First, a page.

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Herger Calls on Speaker Pelosi to Find Out the Real Impact of Democrats’ Health Care Bill

November 02, 2009

Washington, D.C. – Congressman Wally Herger (R-CA), Ranking Member of the Ways & Means Subcommittee on Health, today introduced a resolution calling for Members of Congress and the public to be allowed to review an estimate of the financial effects of any proposed health care legislation, prepared by the Office of the Actuary (OACT) for the Centers for Medicare and Medicaid Services (CMS) at the Department of Health and Human Services, for at least 72 hours prior to a House vote.  Herger was joined in this effort by Ways & Means Ranking Member Dave Camp (R-MI) and fellow Health Subcommittee members, Reps. Paul Ryan (R-WI), Ginny Brown-Waite (R-FL), Devin Nunes (R-CA) and Sam Johnson (R-TX). 

The OACT analysis of H.R. 3200, Speaker Pelosi’s original bill, estimated that it would increase health care spending by $750 billion over ten years.  Now that Speaker Pelosi has developed a plan that is nearly twice as long, the Health Subcommittee members believe that Members and the public should have access to an updated OACT review.  House Democrats in the Blue Dog Coalition agree on the need for this information and have asked the non-partisan Congressional Budget Office to provide data on what impact this bill will have on national health care expenditures.  Comments from Congressmen Herger, Camp, and Ryan follow below:

Congressman Herger stated, “For the last several months Speaker Pelosi and President Obama have turned a deaf ear to the American public’s legitimate concerns over the impact government-run health care will have on our quality of care and economic future.  Now, after they’ve introduced a 2,000 page bill that would likely raise health care costs by hundreds of billions of dollars, they’re ignoring the financial experts who can shine a light on how truly expensive this government takeover will be.  It is essential that Members of Congress have access to the best, most accurate information before voting on one of the most important bills in the history of this country.  And I find it irresponsible to try to ram a health care bill through Congress without a measured and thoughtful look at the long-term effects it will have on our nation’s future.  All previous examinations of Democrats’ plans for government-run health care have shown that it will not only fail to reduce skyrocketing health care costs, it will actually increase them.  And now they want to ignore further expert review because they know when the analysis is in, it will show that the Pelosi health care plan will only make things worse.  I urge the Speaker to allow time for proper review so we can get this incredibly important job done right.”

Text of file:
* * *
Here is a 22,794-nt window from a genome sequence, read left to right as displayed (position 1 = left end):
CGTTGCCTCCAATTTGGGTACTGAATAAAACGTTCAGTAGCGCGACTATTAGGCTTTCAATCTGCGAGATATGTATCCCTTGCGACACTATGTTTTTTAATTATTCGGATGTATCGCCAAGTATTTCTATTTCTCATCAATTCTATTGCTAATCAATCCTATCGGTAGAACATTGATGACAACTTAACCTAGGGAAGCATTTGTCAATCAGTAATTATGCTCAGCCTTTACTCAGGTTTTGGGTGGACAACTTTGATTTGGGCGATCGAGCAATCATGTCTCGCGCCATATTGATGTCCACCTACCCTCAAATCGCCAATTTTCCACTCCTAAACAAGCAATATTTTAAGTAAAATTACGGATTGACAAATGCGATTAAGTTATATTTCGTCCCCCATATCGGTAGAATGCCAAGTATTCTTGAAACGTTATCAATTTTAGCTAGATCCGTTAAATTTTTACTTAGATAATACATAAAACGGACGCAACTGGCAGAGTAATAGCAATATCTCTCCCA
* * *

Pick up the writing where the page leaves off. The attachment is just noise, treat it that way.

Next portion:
Congressman Camp said, “Americans know and even the White House has admitted that we simply cannot afford to spend more money on health care.  Our current spending is already crushing families, small businesses and exploding the federal deficit.  The Centers for Medicare and Medicaid Services are the only agency to give us an analysis as to what the Democrats’ health bill means in terms of how much we spend as a nation on health care.  Members of Congress and the American people deserve and need to know this information before a vote takes place.”

Congressman Paul Ryan added, “We all agree that meaningful health care reform is long overdue, but it is increasingly clear that Washington’s trillion-dollar, two-thousand page overhaul will make matters worse.  Medicare and Medicaid’s chief actuary delivered a critical warning last month that H.R. 3200 would dramatically increase federal health care spending, threaten the coverage of millions of Americans, and bend the cost curve in the wrong direction.  CMS found that the consequences of this legislation contradict its own goals.  Speaker Pelosi is now pushing a nearly identical bill through the House this week with an extra thousand pages added behind closed doors – it is a distinction without a difference.  I am proud to join Rep. Herger and my colleagues on the House Ways and Means Committee to make certain that Congress has the facts before its acts.”